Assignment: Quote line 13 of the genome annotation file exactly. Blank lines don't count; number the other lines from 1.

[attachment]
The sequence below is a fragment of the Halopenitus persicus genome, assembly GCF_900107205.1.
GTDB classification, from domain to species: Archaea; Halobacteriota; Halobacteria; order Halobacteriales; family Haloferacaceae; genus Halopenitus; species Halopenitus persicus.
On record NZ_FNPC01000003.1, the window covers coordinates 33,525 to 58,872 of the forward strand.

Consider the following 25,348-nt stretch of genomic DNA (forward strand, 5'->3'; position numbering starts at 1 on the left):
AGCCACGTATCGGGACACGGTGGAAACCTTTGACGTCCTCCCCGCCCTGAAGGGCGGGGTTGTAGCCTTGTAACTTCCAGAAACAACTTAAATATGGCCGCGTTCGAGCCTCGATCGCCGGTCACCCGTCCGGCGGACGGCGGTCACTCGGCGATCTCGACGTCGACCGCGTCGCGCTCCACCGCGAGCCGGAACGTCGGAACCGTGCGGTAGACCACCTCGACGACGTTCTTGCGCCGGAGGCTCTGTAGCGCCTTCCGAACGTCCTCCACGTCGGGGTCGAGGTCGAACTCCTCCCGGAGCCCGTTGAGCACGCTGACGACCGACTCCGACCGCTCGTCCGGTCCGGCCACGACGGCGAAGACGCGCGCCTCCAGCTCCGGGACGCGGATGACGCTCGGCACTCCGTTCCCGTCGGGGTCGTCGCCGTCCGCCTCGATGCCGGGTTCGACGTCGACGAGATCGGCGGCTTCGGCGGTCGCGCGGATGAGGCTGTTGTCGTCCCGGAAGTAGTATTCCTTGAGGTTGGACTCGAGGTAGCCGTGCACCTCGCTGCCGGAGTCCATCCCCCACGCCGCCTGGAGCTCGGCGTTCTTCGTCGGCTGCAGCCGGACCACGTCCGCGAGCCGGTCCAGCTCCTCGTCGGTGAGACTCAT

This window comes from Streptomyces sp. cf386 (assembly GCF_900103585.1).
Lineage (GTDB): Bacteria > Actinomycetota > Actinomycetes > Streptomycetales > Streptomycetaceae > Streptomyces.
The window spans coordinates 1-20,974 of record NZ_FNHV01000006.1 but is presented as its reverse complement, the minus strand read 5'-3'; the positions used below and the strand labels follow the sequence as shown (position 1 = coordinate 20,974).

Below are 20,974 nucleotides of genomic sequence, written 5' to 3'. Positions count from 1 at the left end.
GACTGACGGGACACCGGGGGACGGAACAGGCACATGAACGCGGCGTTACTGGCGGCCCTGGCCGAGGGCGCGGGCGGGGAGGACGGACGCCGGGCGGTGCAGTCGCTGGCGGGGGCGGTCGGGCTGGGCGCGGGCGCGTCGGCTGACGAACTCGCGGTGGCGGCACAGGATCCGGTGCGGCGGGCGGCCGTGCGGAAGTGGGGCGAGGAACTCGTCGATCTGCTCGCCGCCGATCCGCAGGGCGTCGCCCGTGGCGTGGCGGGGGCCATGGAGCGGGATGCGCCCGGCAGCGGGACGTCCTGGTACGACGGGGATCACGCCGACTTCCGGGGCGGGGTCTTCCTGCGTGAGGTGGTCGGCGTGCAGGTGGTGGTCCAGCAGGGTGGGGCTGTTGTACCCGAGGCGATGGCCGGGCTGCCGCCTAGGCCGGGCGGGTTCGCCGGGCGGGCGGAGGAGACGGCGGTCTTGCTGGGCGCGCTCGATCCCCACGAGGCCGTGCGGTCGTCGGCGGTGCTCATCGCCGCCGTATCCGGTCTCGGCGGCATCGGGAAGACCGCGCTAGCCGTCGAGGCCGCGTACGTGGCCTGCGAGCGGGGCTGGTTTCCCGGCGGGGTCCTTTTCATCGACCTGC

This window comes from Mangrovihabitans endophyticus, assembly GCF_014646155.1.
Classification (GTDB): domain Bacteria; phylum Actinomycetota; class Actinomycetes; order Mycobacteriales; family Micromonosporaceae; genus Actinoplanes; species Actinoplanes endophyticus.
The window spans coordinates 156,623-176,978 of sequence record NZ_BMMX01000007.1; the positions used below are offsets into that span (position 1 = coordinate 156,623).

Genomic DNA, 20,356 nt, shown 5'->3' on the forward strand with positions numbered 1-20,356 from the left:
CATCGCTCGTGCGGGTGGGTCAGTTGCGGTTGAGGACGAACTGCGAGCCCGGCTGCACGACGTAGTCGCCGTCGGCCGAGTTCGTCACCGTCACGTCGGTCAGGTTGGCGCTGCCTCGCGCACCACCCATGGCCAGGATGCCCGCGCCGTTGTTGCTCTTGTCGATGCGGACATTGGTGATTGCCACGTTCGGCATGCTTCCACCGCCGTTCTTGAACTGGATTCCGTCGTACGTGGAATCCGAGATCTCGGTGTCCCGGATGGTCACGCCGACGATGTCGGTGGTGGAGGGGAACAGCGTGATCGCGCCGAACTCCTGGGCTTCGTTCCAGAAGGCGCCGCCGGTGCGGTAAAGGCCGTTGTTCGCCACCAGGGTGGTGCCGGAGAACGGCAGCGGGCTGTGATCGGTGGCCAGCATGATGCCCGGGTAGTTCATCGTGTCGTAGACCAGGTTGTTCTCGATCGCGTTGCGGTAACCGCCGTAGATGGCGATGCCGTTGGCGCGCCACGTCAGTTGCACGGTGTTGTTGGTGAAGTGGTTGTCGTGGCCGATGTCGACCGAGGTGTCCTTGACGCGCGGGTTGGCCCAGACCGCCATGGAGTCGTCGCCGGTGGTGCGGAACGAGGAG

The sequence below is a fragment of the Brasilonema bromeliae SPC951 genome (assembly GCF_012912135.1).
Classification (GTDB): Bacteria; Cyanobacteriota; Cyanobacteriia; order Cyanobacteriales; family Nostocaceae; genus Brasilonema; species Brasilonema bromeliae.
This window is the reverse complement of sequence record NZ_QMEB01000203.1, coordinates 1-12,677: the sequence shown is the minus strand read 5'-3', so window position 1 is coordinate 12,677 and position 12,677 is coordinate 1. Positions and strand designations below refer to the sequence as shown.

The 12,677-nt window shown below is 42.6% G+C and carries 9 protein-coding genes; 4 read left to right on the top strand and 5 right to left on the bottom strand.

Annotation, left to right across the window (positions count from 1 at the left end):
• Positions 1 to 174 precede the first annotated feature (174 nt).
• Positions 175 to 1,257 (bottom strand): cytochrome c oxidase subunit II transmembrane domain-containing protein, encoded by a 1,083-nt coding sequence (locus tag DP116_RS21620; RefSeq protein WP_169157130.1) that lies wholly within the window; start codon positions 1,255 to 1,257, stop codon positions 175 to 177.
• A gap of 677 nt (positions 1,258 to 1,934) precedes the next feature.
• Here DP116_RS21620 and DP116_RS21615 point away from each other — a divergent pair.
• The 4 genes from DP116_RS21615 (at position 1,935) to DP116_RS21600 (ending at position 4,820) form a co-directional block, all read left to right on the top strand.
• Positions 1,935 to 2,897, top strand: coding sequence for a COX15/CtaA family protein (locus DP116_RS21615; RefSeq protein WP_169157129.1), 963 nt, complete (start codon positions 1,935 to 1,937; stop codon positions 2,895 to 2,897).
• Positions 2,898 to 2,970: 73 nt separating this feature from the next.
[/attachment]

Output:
The window spans coordinates 156,623-176,978 of sequence record NZ_BMMX01000007.1; the positions used below are offsets into that span (position 1 = coordinate 156,623).